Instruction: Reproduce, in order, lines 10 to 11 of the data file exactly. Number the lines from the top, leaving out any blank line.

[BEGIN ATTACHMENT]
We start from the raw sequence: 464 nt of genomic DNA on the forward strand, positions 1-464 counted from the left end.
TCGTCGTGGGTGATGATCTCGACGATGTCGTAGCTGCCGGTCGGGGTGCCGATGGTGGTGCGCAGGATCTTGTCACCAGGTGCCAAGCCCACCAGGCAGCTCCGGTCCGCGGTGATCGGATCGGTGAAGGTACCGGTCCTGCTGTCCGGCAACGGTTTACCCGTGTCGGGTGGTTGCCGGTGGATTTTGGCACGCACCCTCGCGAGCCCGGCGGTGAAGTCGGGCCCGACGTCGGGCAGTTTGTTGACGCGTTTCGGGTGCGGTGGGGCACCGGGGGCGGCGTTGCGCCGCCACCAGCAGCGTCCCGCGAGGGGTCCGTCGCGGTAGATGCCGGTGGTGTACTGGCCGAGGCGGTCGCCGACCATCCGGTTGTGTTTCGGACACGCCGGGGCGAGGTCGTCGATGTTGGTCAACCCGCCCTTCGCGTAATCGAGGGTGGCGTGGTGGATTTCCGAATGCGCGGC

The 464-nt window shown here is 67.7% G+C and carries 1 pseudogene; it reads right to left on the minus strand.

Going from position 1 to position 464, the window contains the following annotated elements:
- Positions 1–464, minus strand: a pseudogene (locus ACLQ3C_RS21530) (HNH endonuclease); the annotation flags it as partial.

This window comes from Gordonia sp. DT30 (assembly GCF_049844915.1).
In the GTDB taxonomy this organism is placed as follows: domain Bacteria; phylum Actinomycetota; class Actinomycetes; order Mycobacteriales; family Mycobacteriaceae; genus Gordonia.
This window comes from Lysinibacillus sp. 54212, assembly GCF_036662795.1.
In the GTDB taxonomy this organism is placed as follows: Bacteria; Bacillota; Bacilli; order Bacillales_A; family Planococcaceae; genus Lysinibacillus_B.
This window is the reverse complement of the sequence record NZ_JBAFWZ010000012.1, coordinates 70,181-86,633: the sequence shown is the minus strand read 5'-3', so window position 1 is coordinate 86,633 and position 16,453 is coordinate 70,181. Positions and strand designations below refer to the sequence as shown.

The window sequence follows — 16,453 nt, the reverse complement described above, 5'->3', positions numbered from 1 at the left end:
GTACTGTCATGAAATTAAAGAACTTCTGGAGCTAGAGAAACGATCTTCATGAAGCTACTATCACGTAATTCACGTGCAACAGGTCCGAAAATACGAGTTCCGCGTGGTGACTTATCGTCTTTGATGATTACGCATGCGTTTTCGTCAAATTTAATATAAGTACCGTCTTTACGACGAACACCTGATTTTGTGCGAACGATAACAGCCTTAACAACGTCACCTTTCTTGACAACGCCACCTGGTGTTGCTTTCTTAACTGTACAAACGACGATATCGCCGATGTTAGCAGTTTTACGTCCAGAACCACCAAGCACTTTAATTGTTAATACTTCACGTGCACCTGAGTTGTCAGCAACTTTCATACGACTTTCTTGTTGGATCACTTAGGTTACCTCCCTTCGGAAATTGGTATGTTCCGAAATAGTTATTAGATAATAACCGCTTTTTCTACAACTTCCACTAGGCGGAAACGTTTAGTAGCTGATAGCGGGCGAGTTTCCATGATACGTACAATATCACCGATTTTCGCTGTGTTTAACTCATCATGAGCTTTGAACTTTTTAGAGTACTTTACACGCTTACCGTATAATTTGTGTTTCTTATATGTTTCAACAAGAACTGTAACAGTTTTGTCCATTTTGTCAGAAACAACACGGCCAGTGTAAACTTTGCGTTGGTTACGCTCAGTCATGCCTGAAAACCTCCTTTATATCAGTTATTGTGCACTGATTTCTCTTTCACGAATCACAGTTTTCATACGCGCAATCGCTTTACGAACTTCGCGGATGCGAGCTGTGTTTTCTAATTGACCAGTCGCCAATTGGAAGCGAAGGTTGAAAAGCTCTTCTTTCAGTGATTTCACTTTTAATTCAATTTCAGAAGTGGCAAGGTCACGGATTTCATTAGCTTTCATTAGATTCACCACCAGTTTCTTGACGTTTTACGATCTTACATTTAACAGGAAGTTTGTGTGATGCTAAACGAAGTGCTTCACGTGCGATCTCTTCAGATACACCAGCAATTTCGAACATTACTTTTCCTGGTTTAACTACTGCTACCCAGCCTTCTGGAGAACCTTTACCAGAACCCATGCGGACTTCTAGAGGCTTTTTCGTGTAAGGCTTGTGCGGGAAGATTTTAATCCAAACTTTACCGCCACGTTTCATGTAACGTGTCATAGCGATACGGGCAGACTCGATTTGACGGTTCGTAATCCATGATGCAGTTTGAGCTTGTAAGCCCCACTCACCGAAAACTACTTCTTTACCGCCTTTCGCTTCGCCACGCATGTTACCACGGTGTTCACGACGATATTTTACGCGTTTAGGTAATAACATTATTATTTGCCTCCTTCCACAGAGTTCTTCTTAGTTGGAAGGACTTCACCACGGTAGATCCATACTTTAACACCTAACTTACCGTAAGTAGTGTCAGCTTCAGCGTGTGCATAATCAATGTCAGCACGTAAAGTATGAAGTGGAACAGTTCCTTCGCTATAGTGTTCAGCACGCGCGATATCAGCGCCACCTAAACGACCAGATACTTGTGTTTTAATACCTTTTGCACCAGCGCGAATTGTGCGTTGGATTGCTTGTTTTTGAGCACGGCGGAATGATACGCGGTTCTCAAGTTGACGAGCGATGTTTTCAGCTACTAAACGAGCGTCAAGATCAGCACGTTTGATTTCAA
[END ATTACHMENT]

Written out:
This window is the reverse complement of the sequence record NZ_JBAFWZ010000012.1, coordinates 70,181-86,633: the sequence shown is the minus strand read 5'-3', so window position 1 is coordinate 86,633 and position 16,453 is coordinate 70,181. Positions and strand designations below refer to the sequence as shown.

The window sequence follows — 16,453 nt, the reverse complement described above, 5'->3', positions numbered from 1 at the left end: